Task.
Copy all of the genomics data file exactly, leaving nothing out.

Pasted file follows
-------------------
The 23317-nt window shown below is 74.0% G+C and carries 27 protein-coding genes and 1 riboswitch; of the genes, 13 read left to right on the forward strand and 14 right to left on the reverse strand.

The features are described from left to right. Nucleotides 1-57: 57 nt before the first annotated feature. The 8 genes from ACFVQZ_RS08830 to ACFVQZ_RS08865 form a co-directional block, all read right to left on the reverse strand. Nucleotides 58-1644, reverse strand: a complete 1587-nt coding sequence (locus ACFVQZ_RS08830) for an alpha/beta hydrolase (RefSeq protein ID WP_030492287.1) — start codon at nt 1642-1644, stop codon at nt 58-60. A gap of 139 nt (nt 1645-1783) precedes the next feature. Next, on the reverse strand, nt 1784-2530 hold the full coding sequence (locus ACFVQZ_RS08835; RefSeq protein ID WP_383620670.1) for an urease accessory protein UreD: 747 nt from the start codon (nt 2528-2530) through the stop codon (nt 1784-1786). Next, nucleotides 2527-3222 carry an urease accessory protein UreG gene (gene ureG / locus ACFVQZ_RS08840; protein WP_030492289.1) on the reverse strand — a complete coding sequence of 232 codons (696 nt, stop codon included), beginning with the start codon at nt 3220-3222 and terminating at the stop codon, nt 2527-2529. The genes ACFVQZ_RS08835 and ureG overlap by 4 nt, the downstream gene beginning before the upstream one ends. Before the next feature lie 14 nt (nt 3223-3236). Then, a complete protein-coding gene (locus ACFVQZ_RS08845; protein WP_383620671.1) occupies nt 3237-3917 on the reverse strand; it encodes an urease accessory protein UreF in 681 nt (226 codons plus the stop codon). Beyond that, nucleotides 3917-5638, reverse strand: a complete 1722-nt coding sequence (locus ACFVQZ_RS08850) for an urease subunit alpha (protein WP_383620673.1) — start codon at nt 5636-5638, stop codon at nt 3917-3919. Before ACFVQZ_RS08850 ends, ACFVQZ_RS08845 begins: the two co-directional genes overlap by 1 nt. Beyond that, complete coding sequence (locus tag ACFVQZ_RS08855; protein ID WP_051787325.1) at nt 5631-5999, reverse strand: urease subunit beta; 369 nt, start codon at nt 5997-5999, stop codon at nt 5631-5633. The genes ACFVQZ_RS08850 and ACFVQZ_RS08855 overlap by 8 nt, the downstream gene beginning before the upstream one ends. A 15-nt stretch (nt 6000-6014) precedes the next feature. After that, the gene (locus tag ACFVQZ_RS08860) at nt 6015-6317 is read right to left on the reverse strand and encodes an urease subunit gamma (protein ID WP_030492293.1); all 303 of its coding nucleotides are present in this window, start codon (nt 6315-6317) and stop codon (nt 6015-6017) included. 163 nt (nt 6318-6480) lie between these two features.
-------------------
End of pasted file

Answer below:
The 23317-nt window shown below is 74.0% G+C and carries 27 protein-coding genes and 1 riboswitch; of the genes, 13 read left to right on the forward strand and 14 right to left on the reverse strand.

The features are described from left to right. Nucleotides 1-57: 57 nt before the first annotated feature. The 8 genes from ACFVQZ_RS08830 to ACFVQZ_RS08865 form a co-directional block, all read right to left on the reverse strand. Nucleotides 58-1644, reverse strand: a complete 1587-nt coding sequence (locus ACFVQZ_RS08830) for an alpha/beta hydrolase (RefSeq protein ID WP_030492287.1) — start codon at nt 1642-1644, stop codon at nt 58-60. A gap of 139 nt (nt 1645-1783) precedes the next feature. Next, on the reverse strand, nt 1784-2530 hold the full coding sequence (locus ACFVQZ_RS08835; RefSeq protein ID WP_383620670.1) for an urease accessory protein UreD: 747 nt from the start codon (nt 2528-2530) through the stop codon (nt 1784-1786). Next, nucleotides 2527-3222 carry an urease accessory protein UreG gene (gene ureG / locus ACFVQZ_RS08840; protein WP_030492289.1) on the reverse strand — a complete coding sequence of 232 codons (696 nt, stop codon included), beginning with the start codon at nt 3220-3222 and terminating at the stop codon, nt 2527-2529. The genes ACFVQZ_RS08835 and ureG overlap by 4 nt, the downstream gene beginning before the upstream one ends. Before the next feature lie 14 nt (nt 3223-3236). Then, a complete protein-coding gene (locus ACFVQZ_RS08845; protein WP_383620671.1) occupies nt 3237-3917 on the reverse strand; it encodes an urease accessory protein UreF in 681 nt (226 codons plus the stop codon). Beyond that, nucleotides 3917-5638, reverse strand: a complete 1722-nt coding sequence (locus ACFVQZ_RS08850) for an urease subunit alpha (protein WP_383620673.1) — start codon at nt 5636-5638, stop codon at nt 3917-3919. Before ACFVQZ_RS08850 ends, ACFVQZ_RS08845 begins: the two co-directional genes overlap by 1 nt. Beyond that, complete coding sequence (locus tag ACFVQZ_RS08855; protein ID WP_051787325.1) at nt 5631-5999, reverse strand: urease subunit beta; 369 nt, start codon at nt 5997-5999, stop codon at nt 5631-5633. The genes ACFVQZ_RS08850 and ACFVQZ_RS08855 overlap by 8 nt, the downstream gene beginning before the upstream one ends. A 15-nt stretch (nt 6000-6014) precedes the next feature. After that, the gene (locus tag ACFVQZ_RS08860) at nt 6015-6317 is read right to left on the reverse strand and encodes an urease subunit gamma (protein ID WP_030492293.1); all 303 of its coding nucleotides are present in this window, start codon (nt 6315-6317) and stop codon (nt 6015-6017) included. 163 nt (nt 6318-6480) lie between these two features.